Can't Stop Yourself From Reading This Post? Tell Your Boss.

"A lawsuit against IBM is reviving debate over whether Web overuse may be classified as an addiction," says the subhead above this BusinessWeek story. At first I thought the article was about a guy who was suing IBM for making the computer he used to go online. So I was actually a little relieved to see it was about a guy, James Pacenza, who is suing IBM for wrongful termination because it fired him for violating company policy by visiting a sex-oriented chat room at work. Pacenza says he suffers from Internet addiction and couldn't help himself, so IBM should have been more accommodating, as the Americans with Disabilities Act requires for addictions such as alcoholism. The article poses the question of whether using the Internet too much is indeed a "legitimate addiction," which the author defines as "uncontrollable" and "not just a bad habit."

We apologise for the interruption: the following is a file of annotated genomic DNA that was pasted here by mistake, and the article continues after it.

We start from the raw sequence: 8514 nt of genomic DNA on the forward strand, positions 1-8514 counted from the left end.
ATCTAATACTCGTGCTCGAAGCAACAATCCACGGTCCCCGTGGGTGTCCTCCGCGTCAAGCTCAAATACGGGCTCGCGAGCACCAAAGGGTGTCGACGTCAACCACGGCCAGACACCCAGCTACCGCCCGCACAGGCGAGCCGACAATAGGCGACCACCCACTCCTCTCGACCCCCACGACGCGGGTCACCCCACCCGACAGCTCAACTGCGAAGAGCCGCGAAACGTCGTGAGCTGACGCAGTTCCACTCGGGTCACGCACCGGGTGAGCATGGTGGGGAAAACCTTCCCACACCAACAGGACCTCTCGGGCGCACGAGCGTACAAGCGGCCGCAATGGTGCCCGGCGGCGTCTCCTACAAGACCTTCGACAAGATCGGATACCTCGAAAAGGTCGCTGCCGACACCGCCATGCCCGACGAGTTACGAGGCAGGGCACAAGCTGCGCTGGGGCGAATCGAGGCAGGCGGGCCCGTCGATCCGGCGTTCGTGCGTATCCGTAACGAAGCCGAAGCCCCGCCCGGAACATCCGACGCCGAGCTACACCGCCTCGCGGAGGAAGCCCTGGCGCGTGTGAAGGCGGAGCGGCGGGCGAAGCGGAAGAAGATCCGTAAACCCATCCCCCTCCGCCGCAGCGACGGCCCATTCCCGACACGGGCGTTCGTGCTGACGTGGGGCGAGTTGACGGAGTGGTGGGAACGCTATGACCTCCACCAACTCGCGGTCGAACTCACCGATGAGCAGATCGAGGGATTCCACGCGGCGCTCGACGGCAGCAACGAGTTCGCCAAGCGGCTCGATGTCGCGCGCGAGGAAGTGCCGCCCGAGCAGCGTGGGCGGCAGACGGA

Although BusinessWeek presents this question as a vexing, highly controversial issue, it should be clear that Web surfing, like anything else that provides pleasure or relieves stress, can be the focus of an addiction, one just as "legitimate" as alcoholism, compulsive gambling, or any other hard-to-break habit the American Psychiatric Association deigns to recognize as a "mental disorder." But an addiction is a bad habit (sometimes a good habit), and it is not "uncontrollable," although it is, by definition, difficult to give up. It's comical to see psychologists and psychiatrists argue about whether excessive Internet use is a "real" addiction, as if there were objective scientific criteria for making that determination. Some people use the Internet so much that it has a negative impact on their lives, and they have trouble cutting back because the activity is highly rewarding. Enough said.